70% of HOAs Are Underfunded

January 16, 2014

A growing number of homeowners associations do not have enough money stowed away in reserves to pay for repairs and replacements in neighborhoods over time, housing experts say. 

About 70 percent of association-governed communities are underfunded, a 12.5 percent increase compared to 10 years ago, according to Association Reserves. Homeowners associations are increasingly going after home owners who fail to pay their dues. Beyond fines and notices, they are foreclosing on delinquent home owners. 

Homeowners associations usually have the right to place liens on homes where the owners are delinquent on their dues. They have the ability to foreclose on houses, even if it’s to collect a few hundred dollars of unpaid debt. Prior to 2008, foreclosures by homeowners associations were rare. But HOAs now say they are becoming more common as associations look to respond to their shrinking dues.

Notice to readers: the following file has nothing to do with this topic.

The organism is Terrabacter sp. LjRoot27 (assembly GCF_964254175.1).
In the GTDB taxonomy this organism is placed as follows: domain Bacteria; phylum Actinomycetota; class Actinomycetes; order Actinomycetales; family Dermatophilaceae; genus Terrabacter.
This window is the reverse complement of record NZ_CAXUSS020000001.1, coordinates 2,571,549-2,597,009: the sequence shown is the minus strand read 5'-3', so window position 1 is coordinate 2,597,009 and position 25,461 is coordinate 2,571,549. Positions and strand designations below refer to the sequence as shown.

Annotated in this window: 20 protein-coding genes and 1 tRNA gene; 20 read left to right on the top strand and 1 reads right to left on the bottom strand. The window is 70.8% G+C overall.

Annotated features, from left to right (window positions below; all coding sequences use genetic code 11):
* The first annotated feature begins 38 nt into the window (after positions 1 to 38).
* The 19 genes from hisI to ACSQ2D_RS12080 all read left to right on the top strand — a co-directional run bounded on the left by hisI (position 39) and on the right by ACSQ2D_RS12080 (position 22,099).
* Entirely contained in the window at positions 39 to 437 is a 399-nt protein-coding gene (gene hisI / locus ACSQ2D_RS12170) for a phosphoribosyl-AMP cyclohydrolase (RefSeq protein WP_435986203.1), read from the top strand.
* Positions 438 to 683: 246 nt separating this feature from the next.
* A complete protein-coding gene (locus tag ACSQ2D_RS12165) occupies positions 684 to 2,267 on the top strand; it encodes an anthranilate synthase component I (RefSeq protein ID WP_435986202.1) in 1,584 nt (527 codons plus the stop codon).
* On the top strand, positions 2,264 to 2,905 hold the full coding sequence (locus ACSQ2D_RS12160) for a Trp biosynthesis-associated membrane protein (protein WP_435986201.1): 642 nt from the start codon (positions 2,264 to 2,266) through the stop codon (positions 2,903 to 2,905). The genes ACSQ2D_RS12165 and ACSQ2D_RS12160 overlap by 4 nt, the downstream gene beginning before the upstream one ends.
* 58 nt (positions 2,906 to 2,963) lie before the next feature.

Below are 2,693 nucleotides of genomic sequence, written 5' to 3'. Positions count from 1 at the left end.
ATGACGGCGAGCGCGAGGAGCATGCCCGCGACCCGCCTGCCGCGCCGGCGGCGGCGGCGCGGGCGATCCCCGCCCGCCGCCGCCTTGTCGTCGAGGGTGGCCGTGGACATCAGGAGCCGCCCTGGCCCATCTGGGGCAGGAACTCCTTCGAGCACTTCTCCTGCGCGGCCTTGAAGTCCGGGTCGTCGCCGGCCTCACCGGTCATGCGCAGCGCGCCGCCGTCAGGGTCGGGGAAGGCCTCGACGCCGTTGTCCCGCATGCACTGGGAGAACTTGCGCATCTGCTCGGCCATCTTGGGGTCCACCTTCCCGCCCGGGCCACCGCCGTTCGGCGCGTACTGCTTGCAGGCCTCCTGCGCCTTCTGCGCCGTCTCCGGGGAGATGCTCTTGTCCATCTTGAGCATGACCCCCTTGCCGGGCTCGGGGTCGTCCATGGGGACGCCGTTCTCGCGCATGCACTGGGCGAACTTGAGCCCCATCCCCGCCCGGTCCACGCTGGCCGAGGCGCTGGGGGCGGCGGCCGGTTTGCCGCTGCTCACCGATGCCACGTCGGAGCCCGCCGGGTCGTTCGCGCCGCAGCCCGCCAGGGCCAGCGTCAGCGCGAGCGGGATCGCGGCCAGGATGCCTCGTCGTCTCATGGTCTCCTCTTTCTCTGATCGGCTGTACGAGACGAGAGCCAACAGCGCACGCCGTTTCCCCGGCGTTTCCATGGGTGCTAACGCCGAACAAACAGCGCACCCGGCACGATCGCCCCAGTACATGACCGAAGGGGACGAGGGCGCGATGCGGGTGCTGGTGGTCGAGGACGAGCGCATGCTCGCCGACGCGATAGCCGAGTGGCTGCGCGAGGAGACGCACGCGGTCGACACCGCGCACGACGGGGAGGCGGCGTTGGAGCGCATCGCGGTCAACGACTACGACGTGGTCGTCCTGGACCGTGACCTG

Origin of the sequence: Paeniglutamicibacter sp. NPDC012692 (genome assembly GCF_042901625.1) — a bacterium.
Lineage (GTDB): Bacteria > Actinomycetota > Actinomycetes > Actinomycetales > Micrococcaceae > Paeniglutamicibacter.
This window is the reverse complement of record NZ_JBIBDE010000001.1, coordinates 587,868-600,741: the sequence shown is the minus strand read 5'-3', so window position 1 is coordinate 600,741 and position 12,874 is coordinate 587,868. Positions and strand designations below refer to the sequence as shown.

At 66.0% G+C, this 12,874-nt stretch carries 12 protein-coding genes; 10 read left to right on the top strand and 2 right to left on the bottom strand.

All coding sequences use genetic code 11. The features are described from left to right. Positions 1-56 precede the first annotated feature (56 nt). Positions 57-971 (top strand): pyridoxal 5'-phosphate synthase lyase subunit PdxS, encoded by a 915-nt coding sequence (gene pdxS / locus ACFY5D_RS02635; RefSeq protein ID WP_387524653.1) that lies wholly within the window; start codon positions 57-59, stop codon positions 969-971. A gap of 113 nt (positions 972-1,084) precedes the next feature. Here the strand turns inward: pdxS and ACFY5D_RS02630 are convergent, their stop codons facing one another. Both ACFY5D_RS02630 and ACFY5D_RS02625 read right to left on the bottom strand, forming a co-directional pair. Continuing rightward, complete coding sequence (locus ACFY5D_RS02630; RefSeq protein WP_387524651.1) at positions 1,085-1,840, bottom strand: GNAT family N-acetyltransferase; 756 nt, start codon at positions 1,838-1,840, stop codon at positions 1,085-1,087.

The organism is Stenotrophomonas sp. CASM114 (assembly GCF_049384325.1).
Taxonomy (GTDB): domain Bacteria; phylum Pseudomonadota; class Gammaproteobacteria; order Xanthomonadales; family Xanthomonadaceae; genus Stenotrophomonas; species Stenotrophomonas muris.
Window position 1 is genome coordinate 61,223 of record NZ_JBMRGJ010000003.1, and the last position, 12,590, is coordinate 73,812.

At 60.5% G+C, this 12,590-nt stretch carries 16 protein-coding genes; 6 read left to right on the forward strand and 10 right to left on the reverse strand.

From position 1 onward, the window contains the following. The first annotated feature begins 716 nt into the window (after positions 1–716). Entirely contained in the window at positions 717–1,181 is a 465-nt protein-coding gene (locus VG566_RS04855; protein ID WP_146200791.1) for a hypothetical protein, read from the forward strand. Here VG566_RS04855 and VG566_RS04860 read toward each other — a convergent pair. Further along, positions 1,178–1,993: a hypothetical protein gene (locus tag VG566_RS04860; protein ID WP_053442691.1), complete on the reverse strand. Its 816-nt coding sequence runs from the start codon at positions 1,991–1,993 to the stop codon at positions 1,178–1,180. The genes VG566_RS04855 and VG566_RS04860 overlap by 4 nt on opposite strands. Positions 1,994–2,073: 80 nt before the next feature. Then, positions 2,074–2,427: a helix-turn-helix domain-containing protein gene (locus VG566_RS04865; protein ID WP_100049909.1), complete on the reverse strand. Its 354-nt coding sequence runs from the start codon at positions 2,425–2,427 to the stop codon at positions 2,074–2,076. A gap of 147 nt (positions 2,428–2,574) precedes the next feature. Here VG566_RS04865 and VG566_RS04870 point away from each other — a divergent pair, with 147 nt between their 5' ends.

“It’s a community, but it has to be run like a business,” says Frank Rathbun, spokesman for the Community Associations Institute, an advocacy group for homeowners associations. 

About 63 million Americans nationwide live in communities governed by homeowners associations, compared to only 2.1 million in 1970. What’s more, four out of five buyers of new homes wind up in a community with an HOA.

Source: “Homeowners Associations in Crisis as 70% Are Underfunded,” Reuters (Jan. 15, 2014)

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